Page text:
“Last year we had an overwhelming influx of people coming from New York City to Southampton to get married—the city office was closed, and the Project Cupid Program (which allowed NYC couples to schedule a virtual marriage license) was so backed up—so everyone headed here,” Schermeyer said. “We closed in March, adapted quickly to new guidelines, new technology and a reduced staff as the phones were ringing off the hook. We reopened to the public in June, and operate five days a week, from 9 to 4.”

In-person marriage licenses are now available to Southampton residents and taxpayers.

“We recommend checking our website and coming in with the proper paperwork,” adds Shermeyer.

And with spring around the corner, there is even more reason to bet on love in Southampton with the town board’s approval of a resolution to create The Windsor Heart Project – a tribute to civil rights and LGBTQ icon Edie Windsor, a longtime Southampton resident who famously led the U.S. Supreme Court challenge that ultimately lead to legalizing same-sex marriage in the United States. Windsor fought to have her marriage to longtime partner Thea Spyer recognized, after Windsor was hit with a huge inheritance tax bill after Spyer’s passing. Windsor sued the U.S. government, and won.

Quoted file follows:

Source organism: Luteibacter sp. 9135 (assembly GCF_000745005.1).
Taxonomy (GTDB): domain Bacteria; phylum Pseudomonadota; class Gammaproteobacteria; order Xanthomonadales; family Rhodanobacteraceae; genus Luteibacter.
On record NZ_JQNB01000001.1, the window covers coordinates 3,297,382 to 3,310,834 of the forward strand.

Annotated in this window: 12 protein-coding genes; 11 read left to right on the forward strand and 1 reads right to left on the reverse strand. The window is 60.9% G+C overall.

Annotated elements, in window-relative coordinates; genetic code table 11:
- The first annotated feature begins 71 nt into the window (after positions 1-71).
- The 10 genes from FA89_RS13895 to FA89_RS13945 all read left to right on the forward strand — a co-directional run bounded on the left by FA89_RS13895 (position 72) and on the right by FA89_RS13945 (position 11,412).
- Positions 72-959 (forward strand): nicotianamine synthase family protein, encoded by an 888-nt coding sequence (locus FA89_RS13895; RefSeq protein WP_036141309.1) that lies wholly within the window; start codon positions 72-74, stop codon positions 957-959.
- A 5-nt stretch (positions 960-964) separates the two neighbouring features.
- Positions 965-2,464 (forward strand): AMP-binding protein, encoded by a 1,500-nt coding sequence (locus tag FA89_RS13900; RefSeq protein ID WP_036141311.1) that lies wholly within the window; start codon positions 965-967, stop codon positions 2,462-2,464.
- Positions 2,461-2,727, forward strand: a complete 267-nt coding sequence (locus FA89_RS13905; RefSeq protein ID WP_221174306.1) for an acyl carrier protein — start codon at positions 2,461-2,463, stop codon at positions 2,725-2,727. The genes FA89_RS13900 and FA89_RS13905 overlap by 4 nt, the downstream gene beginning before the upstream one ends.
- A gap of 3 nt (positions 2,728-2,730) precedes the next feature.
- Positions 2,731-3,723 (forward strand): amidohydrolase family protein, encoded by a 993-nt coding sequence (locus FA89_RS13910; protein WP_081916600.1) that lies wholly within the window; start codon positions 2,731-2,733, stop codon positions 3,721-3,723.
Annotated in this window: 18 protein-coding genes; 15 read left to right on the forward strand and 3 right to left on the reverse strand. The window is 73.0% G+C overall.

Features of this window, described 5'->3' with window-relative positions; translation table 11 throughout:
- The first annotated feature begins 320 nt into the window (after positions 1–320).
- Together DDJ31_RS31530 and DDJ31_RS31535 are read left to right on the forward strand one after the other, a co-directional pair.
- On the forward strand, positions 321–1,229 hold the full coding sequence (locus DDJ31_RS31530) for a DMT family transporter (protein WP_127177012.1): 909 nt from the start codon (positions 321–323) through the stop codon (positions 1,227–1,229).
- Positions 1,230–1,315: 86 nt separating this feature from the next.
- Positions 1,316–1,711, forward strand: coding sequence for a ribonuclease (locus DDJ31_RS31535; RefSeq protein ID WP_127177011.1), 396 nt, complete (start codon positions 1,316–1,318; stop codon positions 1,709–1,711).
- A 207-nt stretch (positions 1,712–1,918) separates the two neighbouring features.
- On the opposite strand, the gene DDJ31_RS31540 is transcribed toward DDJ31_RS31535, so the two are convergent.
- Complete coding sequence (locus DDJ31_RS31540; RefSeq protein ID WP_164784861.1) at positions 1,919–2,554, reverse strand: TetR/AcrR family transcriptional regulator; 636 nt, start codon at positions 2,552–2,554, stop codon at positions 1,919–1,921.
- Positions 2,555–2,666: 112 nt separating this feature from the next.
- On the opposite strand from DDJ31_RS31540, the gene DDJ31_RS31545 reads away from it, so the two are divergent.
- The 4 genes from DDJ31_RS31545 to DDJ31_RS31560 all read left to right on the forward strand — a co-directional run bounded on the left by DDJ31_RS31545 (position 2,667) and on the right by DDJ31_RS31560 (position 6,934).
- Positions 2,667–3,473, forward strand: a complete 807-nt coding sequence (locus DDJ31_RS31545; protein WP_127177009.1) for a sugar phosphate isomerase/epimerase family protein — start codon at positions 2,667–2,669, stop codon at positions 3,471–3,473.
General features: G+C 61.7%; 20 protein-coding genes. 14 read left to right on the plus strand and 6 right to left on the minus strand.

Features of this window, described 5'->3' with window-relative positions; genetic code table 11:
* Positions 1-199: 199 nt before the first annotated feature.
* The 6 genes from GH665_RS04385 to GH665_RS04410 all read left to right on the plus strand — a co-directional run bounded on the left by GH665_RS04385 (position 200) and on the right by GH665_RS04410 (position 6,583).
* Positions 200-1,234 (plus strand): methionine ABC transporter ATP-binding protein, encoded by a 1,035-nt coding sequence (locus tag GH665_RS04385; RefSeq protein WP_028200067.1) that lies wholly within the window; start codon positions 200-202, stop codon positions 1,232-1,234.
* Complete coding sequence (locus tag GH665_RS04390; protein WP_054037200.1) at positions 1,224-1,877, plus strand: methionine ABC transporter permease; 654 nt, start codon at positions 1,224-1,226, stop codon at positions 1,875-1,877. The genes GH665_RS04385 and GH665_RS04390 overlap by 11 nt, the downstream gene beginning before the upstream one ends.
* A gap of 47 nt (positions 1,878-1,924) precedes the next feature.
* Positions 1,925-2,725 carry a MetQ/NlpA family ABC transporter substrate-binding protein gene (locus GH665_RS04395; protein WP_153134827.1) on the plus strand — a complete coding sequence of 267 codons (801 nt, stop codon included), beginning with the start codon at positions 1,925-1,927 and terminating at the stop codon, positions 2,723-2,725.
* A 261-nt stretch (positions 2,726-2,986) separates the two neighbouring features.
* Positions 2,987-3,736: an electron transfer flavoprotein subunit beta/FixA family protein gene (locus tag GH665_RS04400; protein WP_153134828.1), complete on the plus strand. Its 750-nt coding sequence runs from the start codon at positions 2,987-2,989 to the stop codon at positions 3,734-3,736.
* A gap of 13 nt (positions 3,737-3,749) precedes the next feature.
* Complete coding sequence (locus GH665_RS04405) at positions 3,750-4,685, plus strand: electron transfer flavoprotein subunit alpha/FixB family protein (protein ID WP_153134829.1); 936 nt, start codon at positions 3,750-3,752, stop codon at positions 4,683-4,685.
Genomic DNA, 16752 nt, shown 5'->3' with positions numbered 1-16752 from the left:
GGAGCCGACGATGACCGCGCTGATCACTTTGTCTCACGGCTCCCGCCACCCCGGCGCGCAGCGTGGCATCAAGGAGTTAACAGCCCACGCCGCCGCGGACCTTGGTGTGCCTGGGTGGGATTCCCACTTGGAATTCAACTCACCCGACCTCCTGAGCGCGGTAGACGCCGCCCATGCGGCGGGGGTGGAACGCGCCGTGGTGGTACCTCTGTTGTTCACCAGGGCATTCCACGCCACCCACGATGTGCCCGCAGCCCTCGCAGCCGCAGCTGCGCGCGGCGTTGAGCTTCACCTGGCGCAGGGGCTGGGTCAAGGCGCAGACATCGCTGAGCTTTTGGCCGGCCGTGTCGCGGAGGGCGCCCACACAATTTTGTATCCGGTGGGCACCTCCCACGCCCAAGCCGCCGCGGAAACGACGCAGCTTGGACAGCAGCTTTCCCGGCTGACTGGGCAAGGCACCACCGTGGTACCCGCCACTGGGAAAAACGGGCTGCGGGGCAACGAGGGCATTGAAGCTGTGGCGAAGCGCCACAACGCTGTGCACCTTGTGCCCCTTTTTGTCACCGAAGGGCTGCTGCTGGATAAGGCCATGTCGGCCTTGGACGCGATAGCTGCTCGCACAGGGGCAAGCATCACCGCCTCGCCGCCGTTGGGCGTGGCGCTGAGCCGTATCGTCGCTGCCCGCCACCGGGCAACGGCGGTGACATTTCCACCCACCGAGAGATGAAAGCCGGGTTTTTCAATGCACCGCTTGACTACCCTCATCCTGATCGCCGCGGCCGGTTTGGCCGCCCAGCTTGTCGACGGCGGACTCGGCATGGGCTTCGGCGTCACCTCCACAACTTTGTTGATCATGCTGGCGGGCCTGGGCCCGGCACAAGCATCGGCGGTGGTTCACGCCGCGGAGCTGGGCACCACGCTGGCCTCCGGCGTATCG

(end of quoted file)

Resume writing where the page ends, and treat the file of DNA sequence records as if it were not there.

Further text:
Judith Kasen-Windsor and Jay Schneiderman with the heart templates that will be used for the Windsor Heart Project
Judith Kasen-Windsor and Jay Schneiderman with the heart templates that will be used for the Windsor Heart Project Credit: Courtesy Jimmy Mack

The Windsor Heart Project is a collaboration inspired by Windsor’s surviving widow Judith Kasen-Windsor, who approached Southampton Town Supervisor Jay Schneiderman with the idea of honoring Edie in the town Edie so loved and summered in for 40 years. [Windsor and Kasen met in 2015, and married a year later. Windsor passed suddenly in 2017.] The project will consist of a heart-shaped stone platform of interlocking smaller hearts on the lawn outside of Southampton Town Hall where many couples are married.